Getting introduced to orthodontics is like getting introduced to a whole new facet of life. There are new procedures, new terminology, and new tools to use. One of those tools that you may find yourself needing and using is dental wax. If you’ve never heard of dental wax before, you may be wondering what exactly dental wax is.
What It’s Made From
Dental wax is a clear form of wax that is made from safe, nontoxic materials. It’s safe enough that you don’t need to worry if some of it gets swallowed by accident. Paraffin wax, beeswax, and carnauba wax are some of the nontoxic, natural substances that dental wax is made from. Dental wax made from paraffin wax is most common. This type is typically both colorless and tasteless, though you may find some dental waxes that have flavorings in them. Dental wax is made to be firm when cool, but pliable when warmed to body temperature.
What It’s For
Sometimes dental wax is called braces wax or orthodontic wax. That’s because it is frequently used for braces. Braces frequently rub against the delicate tissues of the mouth, which can cause discomfort and irritation. This happens most often after the braces have been first put on and after adjustments have been made. That rubbing can lead to painful sores developing. Putting some dental wax over the braces in the area that is rubbing can help protect the mouth as it adjusts to the braces. It can also be used if your braces become damaged and start poking your mouth.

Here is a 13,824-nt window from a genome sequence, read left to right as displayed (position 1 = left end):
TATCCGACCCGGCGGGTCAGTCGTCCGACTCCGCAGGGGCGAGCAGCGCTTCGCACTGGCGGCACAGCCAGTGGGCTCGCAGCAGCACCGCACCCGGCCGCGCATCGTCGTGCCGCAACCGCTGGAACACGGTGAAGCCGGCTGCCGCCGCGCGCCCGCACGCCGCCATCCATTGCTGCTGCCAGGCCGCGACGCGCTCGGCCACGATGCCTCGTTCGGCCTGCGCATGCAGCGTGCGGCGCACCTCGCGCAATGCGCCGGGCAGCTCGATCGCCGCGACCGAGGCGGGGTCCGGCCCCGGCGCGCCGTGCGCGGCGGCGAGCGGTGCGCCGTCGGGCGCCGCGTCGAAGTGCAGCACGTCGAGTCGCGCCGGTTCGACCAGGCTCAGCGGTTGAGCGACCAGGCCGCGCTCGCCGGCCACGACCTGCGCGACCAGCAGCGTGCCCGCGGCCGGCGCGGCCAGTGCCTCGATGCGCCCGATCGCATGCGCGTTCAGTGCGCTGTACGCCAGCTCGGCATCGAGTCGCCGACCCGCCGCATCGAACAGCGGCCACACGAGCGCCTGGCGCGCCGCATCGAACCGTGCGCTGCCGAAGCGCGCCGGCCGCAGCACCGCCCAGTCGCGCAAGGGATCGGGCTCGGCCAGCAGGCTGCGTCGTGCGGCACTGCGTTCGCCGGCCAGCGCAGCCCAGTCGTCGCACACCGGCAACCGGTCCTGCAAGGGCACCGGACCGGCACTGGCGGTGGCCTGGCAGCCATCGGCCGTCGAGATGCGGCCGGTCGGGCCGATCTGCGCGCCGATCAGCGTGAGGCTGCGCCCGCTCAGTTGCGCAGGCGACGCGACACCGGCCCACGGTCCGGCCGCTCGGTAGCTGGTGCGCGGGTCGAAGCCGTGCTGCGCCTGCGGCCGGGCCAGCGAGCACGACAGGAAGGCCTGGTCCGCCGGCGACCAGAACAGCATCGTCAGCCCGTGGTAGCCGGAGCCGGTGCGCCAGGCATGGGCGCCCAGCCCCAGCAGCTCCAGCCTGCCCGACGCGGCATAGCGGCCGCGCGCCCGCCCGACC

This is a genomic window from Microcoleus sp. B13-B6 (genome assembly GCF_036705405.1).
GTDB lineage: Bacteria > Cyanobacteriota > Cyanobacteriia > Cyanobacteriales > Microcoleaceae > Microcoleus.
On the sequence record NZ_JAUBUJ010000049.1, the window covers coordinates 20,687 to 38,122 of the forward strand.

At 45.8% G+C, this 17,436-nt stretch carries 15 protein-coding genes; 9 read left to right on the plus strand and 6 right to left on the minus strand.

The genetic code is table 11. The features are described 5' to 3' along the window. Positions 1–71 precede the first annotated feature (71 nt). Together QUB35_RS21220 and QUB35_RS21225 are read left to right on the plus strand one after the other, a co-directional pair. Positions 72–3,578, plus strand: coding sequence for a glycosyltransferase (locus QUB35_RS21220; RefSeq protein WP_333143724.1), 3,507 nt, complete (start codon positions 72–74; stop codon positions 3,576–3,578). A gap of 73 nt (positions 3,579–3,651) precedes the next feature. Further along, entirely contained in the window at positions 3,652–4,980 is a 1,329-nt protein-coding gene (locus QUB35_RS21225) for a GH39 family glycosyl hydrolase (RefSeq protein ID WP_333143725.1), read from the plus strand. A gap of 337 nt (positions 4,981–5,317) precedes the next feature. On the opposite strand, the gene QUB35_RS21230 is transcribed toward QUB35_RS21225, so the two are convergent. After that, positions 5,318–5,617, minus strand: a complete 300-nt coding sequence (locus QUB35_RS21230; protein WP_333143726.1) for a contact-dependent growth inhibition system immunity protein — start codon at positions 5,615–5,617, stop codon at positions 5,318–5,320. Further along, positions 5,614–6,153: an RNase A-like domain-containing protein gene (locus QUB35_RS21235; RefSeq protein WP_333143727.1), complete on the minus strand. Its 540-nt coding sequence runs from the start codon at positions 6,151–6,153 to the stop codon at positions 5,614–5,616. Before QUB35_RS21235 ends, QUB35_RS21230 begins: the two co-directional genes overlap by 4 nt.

How to Use It
Using dental wax is pretty simple. Before applying it, be sure to wash your hands thoroughly. Brush your teeth as well so that the wax won’t be placed over dirty teeth. To use it, take a small piece and roll it between your fingers. This will warm and soften it so you can shape it as you desire. Once it’s the shape you want it, place it over the bracket or wire and press firmly to help it stay in place. Replace the wax often and don’t keep it in place for more than two days. You can brush it off with a toothbrush or pull it off with your fingers to remove it. If you still need the wax after removing it, use a fresh piece.
Anyone who’s ever had braces can tell you that they can be a little rough on the mouth, at least at the beginning. Dental wax is one of the tools you can use to help alleviate that discomfort and reduce your risk of injury if a part of your braces breaks. Remember, if you ever have concerns about your braces, you can always bring them to Dr. Matthys and Dr. Carver. He can help you get the answers you need and make sure everything is good to go with your braces.
Loose bands and brackets, along with broken or damaged archwires mean you need emergency orthodontic care. Learn more about how we take care of your emergency care needs here: Emergency Care